Car accidents can wreak havoc on your entire body, including your mouth. It's fairly common for people to experience dental trauma when in a car accident due to hitting their faces on hard parts of the car, like a wheel, dashboard, or the edge of a window. If you've realized that you're missing one or more teeth after the accident, here's what you need to do to ensure your dental health.
Find and Preserve The Tooth
If your tooth came out cleanly, there's a good chance that your dentist can repair the damage and actually put it back where it came from. However, this is only possible if you take steps to preserve the tooth while it's out of your mouth.
Once you've found the tooth or teeth, put them in a small container like a pill bottle and fill it with milk. Milk has a close pH level to the root and pulp of your teeth, which will help to preserve it. Water has a different pH level and can critically damage the living parts of your teeth, rendering it useless, so don't soak or rinse your tooth in water.
If you can't get milk, pharmacies carry solutions specifically meant for saving teeth. Talk to a pharmacist to find out where your store keeps it.
Treating The Wound
If a tooth was knocked out, chances are your gums are damaged as well. While you don't need to do anything to your gums if they feel okay, if they're obviously wounded or bleeding, you can try these tricks for slowing or stopping the bleeding.
If you notice that you're bleeding when you're still with a paramedic, ask if you can have some gauze. This can be stuffed between your two rows of gums to help apply pressure to staunch the wound. If gauze is unavailable or you're already at home, try a black teabag instead. The tannins in the tea will help to slow blood flow, and the teabag itself will soak up blood.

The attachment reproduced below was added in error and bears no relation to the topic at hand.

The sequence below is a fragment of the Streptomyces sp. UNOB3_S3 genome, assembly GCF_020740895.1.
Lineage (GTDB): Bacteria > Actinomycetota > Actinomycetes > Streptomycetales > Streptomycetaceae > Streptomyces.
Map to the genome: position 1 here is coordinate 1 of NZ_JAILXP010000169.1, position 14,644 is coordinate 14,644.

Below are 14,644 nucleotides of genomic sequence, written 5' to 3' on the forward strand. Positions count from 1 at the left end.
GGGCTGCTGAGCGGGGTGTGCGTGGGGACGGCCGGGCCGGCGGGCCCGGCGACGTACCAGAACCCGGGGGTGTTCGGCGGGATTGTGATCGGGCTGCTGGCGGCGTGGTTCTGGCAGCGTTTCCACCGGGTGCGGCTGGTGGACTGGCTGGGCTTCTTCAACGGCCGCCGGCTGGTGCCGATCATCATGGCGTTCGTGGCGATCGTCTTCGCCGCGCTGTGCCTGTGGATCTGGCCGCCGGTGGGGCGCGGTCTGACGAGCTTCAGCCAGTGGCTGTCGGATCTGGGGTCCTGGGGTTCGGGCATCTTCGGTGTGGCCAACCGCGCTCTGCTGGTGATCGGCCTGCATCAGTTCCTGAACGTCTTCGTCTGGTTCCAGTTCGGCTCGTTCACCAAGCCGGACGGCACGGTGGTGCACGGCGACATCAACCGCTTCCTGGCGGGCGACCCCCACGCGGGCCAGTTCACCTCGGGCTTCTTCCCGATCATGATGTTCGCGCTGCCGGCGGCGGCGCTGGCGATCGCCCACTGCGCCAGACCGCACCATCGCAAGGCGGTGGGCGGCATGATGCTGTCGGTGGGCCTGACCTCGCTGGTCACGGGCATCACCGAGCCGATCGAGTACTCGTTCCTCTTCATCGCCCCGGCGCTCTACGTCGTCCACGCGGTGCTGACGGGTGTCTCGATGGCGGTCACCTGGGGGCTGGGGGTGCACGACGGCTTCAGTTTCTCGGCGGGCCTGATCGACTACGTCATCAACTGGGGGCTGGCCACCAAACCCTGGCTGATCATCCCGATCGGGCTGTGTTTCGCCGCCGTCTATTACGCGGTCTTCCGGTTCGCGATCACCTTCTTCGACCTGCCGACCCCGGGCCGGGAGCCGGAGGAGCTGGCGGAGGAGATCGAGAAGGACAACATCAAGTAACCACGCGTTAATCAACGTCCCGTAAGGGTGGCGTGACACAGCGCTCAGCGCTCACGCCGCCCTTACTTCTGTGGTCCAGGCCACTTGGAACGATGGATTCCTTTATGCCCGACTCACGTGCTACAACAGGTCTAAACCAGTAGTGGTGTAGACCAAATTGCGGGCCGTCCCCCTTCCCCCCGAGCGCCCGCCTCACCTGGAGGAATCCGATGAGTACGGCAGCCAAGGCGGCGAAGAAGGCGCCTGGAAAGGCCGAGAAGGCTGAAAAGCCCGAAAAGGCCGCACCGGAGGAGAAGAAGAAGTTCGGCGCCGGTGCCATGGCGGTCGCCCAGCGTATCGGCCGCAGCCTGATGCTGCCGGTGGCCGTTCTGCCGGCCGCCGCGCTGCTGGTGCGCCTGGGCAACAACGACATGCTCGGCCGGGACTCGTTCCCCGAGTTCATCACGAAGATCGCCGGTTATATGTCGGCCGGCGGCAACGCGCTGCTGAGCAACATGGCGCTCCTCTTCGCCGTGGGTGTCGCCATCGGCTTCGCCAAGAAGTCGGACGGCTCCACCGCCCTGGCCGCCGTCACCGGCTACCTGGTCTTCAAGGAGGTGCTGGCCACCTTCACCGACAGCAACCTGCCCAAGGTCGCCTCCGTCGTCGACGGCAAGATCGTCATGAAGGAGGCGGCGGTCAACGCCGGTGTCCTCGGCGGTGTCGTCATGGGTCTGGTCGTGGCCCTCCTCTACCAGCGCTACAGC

Contact Your Dentist
Lastly, you need to get immediate help from a dentist in order to restore your teeth. If you've been cleared by a paramedic and can go anywhere you like, visit an emergency dentist with your tooth immediately. Your dentist will be able to debride the wound and the tooth and can immediately transplant it back into the place it came from, which will restore normal function to the tooth.
If you've been taken to a hospital, you can still contact a dentist. Your hospital may have a dentist on-site, but most hospitals only keep dentist on-call since they're not frequently needed at hospitals. Your emergency dentist may be able to come to you, given your medical situation. Explain what happened, where you are, and that you have a tooth you're attempting to preserve.
Having a tooth fall out is never fun, and it's worse when it's in something as traumatic as a car accident. If you're worried about losing your teeth or needing an implant to replace it, don't give up on your existing tooth just yet. With these steps, you can save your tooth and prevent unnecessary procedures in the future.
For more information, contact your local dental emergency clinic.